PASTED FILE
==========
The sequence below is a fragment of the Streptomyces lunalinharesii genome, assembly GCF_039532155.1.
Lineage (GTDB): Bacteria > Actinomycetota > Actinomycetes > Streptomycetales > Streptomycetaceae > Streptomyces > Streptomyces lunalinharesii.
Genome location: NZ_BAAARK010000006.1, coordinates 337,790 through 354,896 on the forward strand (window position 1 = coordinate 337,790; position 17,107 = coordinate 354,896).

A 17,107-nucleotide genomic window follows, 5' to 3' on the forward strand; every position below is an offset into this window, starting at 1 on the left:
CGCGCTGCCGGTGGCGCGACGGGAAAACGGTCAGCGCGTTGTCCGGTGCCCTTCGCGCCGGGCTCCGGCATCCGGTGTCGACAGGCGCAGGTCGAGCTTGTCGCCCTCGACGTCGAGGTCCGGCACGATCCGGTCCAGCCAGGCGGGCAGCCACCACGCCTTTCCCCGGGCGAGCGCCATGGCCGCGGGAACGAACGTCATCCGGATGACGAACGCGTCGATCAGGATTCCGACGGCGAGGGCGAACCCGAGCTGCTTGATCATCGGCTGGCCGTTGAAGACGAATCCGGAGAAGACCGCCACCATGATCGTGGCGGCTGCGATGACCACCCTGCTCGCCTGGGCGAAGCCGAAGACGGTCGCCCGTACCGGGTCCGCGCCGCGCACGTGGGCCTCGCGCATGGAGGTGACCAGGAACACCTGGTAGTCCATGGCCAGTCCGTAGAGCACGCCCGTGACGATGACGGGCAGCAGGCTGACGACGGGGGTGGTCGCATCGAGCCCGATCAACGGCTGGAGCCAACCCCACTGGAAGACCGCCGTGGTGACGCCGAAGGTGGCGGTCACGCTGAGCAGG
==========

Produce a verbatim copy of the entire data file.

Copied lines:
The sequence below is a fragment of the Streptomyces lunalinharesii genome, assembly GCF_039532155.1.
Lineage (GTDB): Bacteria > Actinomycetota > Actinomycetes > Streptomycetales > Streptomycetaceae > Streptomyces > Streptomyces lunalinharesii.
Genome location: NZ_BAAARK010000006.1, coordinates 337,790 through 354,896 on the forward strand (window position 1 = coordinate 337,790; position 17,107 = coordinate 354,896).

A 17,107-nucleotide genomic window follows, 5' to 3' on the forward strand; every position below is an offset into this window, starting at 1 on the left:
CGCGCTGCCGGTGGCGCGACGGGAAAACGGTCAGCGCGTTGTCCGGTGCCCTTCGCGCCGGGCTCCGGCATCCGGTGTCGACAGGCGCAGGTCGAGCTTGTCGCCCTCGACGTCGAGGTCCGGCACGATCCGGTCCAGCCAGGCGGGCAGCCACCACGCCTTTCCCCGGGCGAGCGCCATGGCCGCGGGAACGAACGTCATCCGGATGACGAACGCGTCGATCAGGATTCCGACGGCGAGGGCGAACCCGAGCTGCTTGATCATCGGCTGGCCGTTGAAGACGAATCCGGAGAAGACCGCCACCATGATCGTGGCGGCTGCGATGACCACCCTGCTCGCCTGGGCGAAGCCGAAGACGGTCGCCCGTACCGGGTCCGCGCCGCGCACGTGGGCCTCGCGCATGGAGGTGACCAGGAACACCTGGTAGTCCATGGCCAGTCCGTAGAGCACGCCCGTGACGATGACGGGCAGCAGGCTGACGACGGGGGTGGTCGCATCGAGCCCGATCAACGGCTGGAGCCAACCCCACTGGAAGACCGCCGTGGTGACGCCGAAGGTGGCGGTCACGCTGAGCAGG